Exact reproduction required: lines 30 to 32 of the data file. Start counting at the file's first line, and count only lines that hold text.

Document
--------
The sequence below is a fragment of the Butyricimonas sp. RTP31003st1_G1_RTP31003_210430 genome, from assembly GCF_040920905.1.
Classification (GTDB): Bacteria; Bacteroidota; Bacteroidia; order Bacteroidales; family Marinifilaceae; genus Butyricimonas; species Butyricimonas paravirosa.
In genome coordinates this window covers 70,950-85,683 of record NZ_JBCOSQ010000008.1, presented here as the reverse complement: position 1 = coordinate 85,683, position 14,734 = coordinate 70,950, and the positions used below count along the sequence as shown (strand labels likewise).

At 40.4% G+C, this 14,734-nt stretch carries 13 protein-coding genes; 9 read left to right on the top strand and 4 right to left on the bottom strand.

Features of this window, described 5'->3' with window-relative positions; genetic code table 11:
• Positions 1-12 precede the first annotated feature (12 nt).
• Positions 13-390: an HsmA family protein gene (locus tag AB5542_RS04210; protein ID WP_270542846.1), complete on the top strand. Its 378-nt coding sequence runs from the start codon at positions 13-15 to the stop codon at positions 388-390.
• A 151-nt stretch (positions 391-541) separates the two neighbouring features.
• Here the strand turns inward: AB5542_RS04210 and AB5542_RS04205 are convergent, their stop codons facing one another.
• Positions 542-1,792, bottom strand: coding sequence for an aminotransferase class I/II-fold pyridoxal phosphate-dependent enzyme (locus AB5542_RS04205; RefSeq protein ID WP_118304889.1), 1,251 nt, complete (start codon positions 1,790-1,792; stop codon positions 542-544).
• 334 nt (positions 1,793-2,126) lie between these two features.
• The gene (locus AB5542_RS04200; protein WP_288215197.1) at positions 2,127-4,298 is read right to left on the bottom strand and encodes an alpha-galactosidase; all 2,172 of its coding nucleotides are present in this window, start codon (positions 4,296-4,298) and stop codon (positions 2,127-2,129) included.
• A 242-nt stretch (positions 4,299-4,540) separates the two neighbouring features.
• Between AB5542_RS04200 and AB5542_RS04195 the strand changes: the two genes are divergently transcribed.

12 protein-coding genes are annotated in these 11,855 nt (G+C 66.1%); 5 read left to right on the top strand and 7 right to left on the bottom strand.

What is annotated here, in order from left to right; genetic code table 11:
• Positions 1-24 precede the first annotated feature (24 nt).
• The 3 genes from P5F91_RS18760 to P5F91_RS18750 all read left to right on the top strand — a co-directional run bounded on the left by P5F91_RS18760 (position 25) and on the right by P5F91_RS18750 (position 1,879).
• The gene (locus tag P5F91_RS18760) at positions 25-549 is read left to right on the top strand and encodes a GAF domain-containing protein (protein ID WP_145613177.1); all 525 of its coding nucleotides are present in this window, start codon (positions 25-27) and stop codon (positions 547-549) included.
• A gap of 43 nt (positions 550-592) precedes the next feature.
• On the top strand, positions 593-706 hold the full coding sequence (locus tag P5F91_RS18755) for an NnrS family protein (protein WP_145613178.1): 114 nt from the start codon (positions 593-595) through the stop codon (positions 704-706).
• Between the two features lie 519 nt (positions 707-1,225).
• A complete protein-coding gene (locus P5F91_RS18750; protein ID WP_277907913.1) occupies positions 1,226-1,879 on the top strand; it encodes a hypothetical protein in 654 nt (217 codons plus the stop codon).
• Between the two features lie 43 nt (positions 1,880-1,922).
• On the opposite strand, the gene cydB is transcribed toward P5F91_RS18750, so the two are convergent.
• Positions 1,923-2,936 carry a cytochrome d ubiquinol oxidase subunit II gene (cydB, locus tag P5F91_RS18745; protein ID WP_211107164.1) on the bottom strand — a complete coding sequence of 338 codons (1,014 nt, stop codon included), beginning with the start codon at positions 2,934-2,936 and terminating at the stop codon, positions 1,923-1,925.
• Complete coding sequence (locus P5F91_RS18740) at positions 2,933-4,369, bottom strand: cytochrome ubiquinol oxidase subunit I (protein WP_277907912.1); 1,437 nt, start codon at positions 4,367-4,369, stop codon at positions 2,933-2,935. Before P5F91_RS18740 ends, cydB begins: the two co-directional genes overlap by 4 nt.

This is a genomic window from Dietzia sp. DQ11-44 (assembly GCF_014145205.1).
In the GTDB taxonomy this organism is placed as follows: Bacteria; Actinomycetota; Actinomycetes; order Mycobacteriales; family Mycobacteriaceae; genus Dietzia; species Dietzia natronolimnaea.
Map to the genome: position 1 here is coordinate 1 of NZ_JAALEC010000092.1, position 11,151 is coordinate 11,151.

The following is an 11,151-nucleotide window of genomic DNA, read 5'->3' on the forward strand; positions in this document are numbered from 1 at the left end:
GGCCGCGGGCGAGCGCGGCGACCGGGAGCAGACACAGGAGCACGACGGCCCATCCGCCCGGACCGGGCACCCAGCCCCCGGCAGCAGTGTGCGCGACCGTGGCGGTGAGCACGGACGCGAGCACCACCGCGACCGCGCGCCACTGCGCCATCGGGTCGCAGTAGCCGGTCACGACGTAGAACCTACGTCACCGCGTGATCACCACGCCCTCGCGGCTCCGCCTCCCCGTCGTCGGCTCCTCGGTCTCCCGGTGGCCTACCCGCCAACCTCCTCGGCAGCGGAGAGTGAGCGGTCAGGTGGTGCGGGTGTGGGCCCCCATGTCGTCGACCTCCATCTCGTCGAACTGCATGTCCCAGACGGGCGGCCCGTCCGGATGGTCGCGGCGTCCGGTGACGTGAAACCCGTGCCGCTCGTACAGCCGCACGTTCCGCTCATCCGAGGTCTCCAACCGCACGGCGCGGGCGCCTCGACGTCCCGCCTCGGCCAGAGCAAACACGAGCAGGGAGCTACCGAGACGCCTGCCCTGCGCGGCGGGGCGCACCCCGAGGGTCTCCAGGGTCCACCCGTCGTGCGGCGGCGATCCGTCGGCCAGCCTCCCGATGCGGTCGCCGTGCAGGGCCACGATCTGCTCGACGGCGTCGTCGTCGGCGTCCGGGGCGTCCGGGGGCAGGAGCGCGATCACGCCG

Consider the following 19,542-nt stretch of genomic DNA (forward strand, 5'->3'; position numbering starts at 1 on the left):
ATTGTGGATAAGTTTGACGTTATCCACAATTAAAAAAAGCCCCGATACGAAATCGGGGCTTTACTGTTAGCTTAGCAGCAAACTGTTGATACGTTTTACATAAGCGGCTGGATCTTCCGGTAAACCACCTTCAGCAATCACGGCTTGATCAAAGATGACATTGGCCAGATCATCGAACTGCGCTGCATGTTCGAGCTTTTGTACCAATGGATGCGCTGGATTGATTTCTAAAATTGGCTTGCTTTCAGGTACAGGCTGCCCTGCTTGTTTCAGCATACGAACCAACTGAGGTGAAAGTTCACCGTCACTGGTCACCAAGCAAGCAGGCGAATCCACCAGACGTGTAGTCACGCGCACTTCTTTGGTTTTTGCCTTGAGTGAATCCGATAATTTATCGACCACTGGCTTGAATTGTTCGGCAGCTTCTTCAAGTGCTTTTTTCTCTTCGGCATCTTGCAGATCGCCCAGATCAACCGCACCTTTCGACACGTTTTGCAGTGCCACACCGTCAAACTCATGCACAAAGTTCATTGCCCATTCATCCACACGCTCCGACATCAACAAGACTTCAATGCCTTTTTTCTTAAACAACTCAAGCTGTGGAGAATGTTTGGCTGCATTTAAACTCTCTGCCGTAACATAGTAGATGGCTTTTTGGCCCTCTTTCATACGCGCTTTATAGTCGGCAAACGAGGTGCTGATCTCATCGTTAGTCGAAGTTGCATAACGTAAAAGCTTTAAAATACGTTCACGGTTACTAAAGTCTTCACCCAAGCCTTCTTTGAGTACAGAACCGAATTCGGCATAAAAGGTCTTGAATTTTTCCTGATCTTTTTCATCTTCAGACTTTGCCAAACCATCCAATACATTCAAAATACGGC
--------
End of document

Map to the genome: position 1 here is coordinate 1 of NZ_JAALEC010000092.1, position 11,151 is coordinate 11,151.

The following is an 11,151-nucleotide window of genomic DNA, read 5'->3' on the forward strand; positions in this document are numbered from 1 at the left end:
GGCCGCGGGCGAGCGCGGCGACCGGGAGCAGACACAGGAGCACGACGGCCCATCCGCCCGGACCGGGCACCCAGCCCCCGGCAGCAGTGTGCGCGACCGTGGCGGTGAGCACGGACGCGAGCACCACCGCGACCGCGCGCCACTGCGCCATCGGGTCGCAGTAGCCGGTCACGACGTAGAACCTACGTCACCGCGTGATCACCACGCCCTCGCGGCTCCGCCTCCCCGTCGTCGGCTCCTCGGTCTCCCGGTGGCCTACCCGCCAACCTCCTCGGCAGCGGAGAGTGAGCGGTCAGGTGGTGCGGGTGTGGGCCCCCATGTCGTCGACCTCCATCTCGTCGAACTGCATGTCCCAGACGGGCGGCCCGTCCGGATGGTCGCGGCGTCCGGTGACGTGAAACCCGTGCCGCTCGTACAGCCGCACGTTCCGCTCATCCGAGGTCTCCAACCGCACGGCGCGGGCGCCTCGACGTCCCGCCTCGGCCAGAGCAAACACGAGCAGGGAGCTACCGAGACGCCTGCCCTGCGCGGCGGGGCGCACCCCGAGGGTCTCCAGGGTCCACCCGTCGTGCGGCGGCGATCCGTCGGCCAGCCTCCCGATGCGGTCGCCGTGCAGGGCCACGATCTGCTCGACGGCGTCGTCGTCGGCGTCCGGGGCGTCCGGGGGCAGGAGCGCGATCACGCCG